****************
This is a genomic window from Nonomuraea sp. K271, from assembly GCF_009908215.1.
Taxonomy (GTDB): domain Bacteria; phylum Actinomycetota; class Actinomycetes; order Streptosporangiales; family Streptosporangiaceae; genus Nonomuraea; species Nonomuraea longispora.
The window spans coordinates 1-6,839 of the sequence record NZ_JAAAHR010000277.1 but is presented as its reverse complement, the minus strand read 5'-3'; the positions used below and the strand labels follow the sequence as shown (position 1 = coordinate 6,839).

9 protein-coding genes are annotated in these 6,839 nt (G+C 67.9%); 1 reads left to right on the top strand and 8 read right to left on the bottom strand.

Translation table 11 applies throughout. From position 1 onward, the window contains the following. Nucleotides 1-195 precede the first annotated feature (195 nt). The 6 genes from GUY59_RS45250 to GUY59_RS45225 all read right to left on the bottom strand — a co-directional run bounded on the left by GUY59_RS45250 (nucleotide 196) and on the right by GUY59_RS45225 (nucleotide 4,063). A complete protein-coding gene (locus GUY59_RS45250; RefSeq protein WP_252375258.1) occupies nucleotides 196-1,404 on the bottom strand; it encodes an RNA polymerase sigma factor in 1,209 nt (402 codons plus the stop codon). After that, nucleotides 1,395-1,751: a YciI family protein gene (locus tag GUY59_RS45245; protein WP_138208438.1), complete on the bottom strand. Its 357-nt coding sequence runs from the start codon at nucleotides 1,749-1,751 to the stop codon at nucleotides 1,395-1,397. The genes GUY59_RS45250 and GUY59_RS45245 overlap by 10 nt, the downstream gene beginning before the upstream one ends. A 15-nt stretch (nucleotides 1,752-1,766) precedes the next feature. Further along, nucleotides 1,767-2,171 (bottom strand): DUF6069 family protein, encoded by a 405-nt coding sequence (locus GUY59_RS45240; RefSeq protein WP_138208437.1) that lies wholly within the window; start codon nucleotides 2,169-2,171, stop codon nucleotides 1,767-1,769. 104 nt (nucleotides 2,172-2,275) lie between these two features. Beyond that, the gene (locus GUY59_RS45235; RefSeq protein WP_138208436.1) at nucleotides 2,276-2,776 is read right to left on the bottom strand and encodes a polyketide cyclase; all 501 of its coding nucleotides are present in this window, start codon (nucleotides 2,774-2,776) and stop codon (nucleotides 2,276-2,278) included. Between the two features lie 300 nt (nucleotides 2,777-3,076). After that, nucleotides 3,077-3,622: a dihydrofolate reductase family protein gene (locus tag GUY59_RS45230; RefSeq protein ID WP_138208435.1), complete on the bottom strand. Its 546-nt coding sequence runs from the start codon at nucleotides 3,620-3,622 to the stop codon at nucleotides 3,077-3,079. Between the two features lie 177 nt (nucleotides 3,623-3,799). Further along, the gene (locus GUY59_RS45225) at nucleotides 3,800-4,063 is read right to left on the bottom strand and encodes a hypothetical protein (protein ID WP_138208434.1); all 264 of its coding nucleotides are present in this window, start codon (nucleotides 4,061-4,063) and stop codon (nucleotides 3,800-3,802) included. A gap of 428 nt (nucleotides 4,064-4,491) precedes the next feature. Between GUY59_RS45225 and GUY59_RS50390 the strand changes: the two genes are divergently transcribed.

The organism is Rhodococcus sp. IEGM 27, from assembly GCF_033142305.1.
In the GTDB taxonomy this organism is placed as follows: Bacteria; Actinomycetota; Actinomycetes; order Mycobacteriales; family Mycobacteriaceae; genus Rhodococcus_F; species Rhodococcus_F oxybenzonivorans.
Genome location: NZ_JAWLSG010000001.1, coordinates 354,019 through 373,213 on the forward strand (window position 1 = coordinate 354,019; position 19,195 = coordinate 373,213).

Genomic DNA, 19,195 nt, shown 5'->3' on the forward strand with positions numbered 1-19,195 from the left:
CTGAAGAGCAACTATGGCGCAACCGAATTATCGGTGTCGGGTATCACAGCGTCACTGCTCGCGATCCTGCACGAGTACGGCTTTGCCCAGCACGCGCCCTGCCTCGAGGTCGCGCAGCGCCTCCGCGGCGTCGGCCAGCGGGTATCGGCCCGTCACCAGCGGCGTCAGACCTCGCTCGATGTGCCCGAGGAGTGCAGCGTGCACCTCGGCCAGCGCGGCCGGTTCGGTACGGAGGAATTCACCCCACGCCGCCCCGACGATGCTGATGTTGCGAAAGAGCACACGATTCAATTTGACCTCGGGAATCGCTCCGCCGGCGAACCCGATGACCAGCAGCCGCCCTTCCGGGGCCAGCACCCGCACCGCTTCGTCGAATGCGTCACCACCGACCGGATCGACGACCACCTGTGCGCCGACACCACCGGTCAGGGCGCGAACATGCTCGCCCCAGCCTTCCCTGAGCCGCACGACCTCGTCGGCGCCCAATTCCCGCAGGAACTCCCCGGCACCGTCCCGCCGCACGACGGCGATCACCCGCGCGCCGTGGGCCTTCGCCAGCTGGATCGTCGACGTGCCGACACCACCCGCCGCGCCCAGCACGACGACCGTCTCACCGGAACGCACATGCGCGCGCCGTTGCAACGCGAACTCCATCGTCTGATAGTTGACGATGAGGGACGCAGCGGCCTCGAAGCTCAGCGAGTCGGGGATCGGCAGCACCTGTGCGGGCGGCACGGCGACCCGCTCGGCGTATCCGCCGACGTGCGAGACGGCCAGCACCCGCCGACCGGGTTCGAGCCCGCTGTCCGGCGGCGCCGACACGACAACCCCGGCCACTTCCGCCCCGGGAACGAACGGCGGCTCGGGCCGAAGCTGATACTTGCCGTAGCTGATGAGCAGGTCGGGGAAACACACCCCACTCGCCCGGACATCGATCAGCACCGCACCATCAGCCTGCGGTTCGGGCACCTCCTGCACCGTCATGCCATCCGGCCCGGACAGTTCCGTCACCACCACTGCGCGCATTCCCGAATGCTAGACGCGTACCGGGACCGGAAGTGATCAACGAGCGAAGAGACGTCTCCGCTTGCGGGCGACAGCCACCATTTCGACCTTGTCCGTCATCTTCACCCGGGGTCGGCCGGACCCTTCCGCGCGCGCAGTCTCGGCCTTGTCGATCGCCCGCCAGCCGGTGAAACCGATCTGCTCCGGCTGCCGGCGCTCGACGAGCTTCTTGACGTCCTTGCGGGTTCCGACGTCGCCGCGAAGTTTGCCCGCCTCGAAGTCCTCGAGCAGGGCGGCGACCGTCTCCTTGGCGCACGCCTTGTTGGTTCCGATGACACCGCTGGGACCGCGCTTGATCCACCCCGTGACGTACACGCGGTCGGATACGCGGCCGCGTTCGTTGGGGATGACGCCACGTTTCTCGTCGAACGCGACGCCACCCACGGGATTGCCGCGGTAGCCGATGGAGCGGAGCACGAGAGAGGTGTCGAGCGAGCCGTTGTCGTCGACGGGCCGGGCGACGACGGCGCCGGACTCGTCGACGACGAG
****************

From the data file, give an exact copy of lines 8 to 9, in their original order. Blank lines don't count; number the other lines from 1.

Genome location: NZ_JAWLSG010000001.1, coordinates 354,019 through 373,213 on the forward strand (window position 1 = coordinate 354,019; position 19,195 = coordinate 373,213).

Genomic DNA, 19,195 nt, shown 5'->3' on the forward strand with positions numbered 1-19,195 from the left: